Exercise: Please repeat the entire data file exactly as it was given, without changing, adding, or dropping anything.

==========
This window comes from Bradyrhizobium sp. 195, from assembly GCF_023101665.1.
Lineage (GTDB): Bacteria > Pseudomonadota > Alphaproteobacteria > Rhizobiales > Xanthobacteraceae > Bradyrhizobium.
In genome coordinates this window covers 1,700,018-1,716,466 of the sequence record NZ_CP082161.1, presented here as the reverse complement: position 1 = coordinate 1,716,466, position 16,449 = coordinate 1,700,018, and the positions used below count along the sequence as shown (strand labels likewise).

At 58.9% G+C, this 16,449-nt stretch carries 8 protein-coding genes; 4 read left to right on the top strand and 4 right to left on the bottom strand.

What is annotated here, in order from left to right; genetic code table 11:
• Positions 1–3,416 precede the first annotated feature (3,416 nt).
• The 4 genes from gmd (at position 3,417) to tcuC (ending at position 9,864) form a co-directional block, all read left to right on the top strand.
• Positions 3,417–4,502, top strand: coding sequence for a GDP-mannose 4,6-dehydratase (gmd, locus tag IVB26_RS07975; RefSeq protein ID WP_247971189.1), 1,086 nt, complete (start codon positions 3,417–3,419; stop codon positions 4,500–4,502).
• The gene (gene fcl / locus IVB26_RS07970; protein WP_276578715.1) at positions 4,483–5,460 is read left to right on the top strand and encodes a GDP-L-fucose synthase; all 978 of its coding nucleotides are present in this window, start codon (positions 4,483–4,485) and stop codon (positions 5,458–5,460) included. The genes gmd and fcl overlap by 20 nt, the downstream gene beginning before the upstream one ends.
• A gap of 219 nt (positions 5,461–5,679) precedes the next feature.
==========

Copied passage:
This window comes from Bradyrhizobium sp. 195, from assembly GCF_023101665.1.
Lineage (GTDB): Bacteria > Pseudomonadota > Alphaproteobacteria > Rhizobiales > Xanthobacteraceae > Bradyrhizobium.
In genome coordinates this window covers 1,700,018-1,716,466 of the sequence record NZ_CP082161.1, presented here as the reverse complement: position 1 = coordinate 1,716,466, position 16,449 = coordinate 1,700,018, and the positions used below count along the sequence as shown (strand labels likewise).

At 58.9% G+C, this 16,449-nt stretch carries 8 protein-coding genes; 4 read left to right on the top strand and 4 right to left on the bottom strand.

What is annotated here, in order from left to right; genetic code table 11:
• Positions 1–3,416 precede the first annotated feature (3,416 nt).
• The 4 genes from gmd (at position 3,417) to tcuC (ending at position 9,864) form a co-directional block, all read left to right on the top strand.
• Positions 3,417–4,502, top strand: coding sequence for a GDP-mannose 4,6-dehydratase (gmd, locus tag IVB26_RS07975; RefSeq protein ID WP_247971189.1), 1,086 nt, complete (start codon positions 3,417–3,419; stop codon positions 4,500–4,502).
• The gene (gene fcl / locus IVB26_RS07970; protein WP_276578715.1) at positions 4,483–5,460 is read left to right on the top strand and encodes a GDP-L-fucose synthase; all 978 of its coding nucleotides are present in this window, start codon (positions 4,483–4,485) and stop codon (positions 5,458–5,460) included. The genes gmd and fcl overlap by 20 nt, the downstream gene beginning before the upstream one ends.
• A gap of 219 nt (positions 5,461–5,679) precedes the next feature.